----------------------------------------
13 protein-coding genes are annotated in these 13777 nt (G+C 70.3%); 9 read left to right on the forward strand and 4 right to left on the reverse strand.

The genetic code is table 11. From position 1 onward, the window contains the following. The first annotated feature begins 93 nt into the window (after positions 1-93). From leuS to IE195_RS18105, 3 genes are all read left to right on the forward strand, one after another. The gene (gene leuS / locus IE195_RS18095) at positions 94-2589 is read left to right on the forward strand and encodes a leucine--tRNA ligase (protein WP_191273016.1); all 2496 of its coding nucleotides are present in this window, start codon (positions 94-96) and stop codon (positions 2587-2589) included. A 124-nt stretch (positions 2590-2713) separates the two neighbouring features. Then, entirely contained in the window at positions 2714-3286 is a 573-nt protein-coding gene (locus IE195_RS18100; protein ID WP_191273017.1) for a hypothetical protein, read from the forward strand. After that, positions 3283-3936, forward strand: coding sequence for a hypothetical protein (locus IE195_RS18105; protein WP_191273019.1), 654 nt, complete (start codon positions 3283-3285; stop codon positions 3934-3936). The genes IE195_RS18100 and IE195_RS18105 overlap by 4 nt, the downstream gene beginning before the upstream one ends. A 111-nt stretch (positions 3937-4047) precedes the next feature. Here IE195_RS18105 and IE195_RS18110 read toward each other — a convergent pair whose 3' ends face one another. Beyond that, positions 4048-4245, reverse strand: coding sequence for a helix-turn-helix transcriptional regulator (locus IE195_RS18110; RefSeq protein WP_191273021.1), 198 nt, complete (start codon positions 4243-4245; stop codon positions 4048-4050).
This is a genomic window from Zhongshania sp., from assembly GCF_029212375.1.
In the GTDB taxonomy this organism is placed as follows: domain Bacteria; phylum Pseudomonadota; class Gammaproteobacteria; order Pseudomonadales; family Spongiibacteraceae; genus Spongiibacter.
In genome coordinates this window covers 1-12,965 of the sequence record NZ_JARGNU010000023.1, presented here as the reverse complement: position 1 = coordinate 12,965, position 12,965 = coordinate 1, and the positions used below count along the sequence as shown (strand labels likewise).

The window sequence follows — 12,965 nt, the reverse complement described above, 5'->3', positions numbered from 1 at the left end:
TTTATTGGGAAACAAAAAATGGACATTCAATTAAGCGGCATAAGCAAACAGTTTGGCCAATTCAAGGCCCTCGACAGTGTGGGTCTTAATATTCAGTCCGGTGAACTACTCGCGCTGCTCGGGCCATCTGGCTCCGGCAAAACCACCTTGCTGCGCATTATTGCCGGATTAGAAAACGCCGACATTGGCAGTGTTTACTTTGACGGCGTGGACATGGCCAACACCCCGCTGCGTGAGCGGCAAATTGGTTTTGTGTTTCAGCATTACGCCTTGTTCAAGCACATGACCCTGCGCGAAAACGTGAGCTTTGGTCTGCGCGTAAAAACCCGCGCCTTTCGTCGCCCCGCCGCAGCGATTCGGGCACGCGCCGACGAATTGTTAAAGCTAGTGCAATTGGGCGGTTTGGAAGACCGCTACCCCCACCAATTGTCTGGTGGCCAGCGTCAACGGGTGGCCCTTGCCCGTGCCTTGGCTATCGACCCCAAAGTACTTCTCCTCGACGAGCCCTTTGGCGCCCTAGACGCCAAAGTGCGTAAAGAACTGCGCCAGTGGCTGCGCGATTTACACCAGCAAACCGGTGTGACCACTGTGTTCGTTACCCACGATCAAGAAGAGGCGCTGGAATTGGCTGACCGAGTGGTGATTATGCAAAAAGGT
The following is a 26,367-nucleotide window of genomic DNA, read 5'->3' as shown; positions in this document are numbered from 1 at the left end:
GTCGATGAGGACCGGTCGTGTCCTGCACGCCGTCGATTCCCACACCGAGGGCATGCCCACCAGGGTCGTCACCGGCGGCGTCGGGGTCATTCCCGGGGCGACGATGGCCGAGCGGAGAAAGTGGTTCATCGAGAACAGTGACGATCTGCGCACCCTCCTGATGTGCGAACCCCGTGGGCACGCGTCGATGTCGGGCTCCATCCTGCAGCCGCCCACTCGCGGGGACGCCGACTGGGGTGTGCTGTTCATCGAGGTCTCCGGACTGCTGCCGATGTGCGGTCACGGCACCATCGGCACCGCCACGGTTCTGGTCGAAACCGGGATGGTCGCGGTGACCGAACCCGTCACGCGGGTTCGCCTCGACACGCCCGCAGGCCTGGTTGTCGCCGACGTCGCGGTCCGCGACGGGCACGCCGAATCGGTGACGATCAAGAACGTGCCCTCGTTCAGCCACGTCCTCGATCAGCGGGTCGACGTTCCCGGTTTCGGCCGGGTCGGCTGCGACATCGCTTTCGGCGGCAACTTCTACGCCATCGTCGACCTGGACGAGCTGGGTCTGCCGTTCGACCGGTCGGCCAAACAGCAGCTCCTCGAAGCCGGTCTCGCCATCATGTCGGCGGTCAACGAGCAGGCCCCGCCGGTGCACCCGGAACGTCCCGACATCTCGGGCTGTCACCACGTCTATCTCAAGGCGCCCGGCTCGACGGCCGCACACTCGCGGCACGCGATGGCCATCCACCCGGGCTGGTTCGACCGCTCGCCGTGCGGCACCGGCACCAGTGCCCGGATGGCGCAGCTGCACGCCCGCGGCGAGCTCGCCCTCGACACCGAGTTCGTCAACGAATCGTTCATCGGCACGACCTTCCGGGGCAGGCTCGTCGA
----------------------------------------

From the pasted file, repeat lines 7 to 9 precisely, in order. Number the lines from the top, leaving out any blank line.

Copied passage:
TTTATTGGGAAACAAAAAATGGACATTCAATTAAGCGGCATAAGCAAACAGTTTGGCCAATTCAAGGCCCTCGACAGTGTGGGTCTTAATATTCAGTCCGGTGAACTACTCGCGCTGCTCGGGCCATCTGGCTCCGGCAAAACCACCTTGCTGCGCATTATTGCCGGATTAGAAAACGCCGACATTGGCAGTGTTTACTTTGACGGCGTGGACATGGCCAACACCCCGCTGCGTGAGCGGCAAATTGGTTTTGTGTTTCAGCATTACGCCTTGTTCAAGCACATGACCCTGCGCGAAAACGTGAGCTTTGGTCTGCGCGTAAAAACCCGCGCCTTTCGTCGCCCCGCCGCAGCGATTCGGGCACGCGCCGACGAATTGTTAAAGCTAGTGCAATTGGGCGGTTTGGAAGACCGCTACCCCCACCAATTGTCTGGTGGCCAGCGTCAACGGGTGGCCCTTGCCCGTGCCTTGGCTATCGACCCCAAAGTACTTCTCCTCGACGAGCCCTTTGGCGCCCTAGACGCCAAAGTGCGTAAAGAACTGCGCCAGTGGCTGCGCGATTTACACCAGCAAACCGGTGTGACCACTGTGTTCGTTACCCACGATCAAGAAGAGGCGCTGGAATTGGCTGACCGAGTGGTGATTATGCAAAAAGGT
The following is a 26,367-nucleotide window of genomic DNA, read 5'->3' as shown; positions in this document are numbered from 1 at the left end:
GTCGATGAGGACCGGTCGTGTCCTGCACGCCGTCGATTCCCACACCGAGGGCATGCCCACCAGGGTCGTCACCGGCGGCGTCGGGGTCATTCCCGGGGCGACGATGGCCGAGCGGAGAAAGTGGTTCATCGAGAACAGTGACGATCTGCGCACCCTCCTGATGTGCGAACCCCGTGGGCACGCGTCGATGTCGGGCTCCATCCTGCAGCCGCCCACTCGCGGGGACGCCGACTGGGGTGTGCTGTTCATCGAGGTCTCCGGACTGCTGCCGATGTGCGGTCACGGCACCATCGGCACCGCCACGGTTCTGGTCGAAACCGGGATGGTCGCGGTGACCGAACCCGTCACGCGGGTTCGCCTCGACACGCCCGCAGGCCTGGTTGTCGCCGACGTCGCGGTCCGCGACGGGCACGCCGAATCGGTGACGATCAAGAACGTGCCCTCGTTCAGCCACGTCCTCGATCAGCGGGTCGACGTTCCCGGTTTCGGCCGGGTCGGCTGCGACATCGCTTTCGGCGGCAACTTCTACGCCATCGTCGACCTGGACGAGCTGGGTCTGCCGTTCGACCGGTCGGCCAAACAGCAGCTCCTCGAAGCCGGTCTCGCCATCATGTCGGCGGTCAACGAGCAGGCCCCGCCGGTGCACCCGGAACGTCCCGACATCTCGGGCTGTCACCACGTCTATCTCAAGGCGCCCGGCTCGACGGCCGCACACTCGCGGCACGCGATGGCCATCCACCCGGGCTGGTTCGACCGCTCGCCGTGCGGCACCGGCACCAGTGCCCGGATGGCGCAGCTGCACGCCCGCGGCGAGCTCGCCCTCGACACCGAGTTCGTCAACGAATCGTTCATCGGCACGACCTTCCGGGGCAGGCTCGTCGA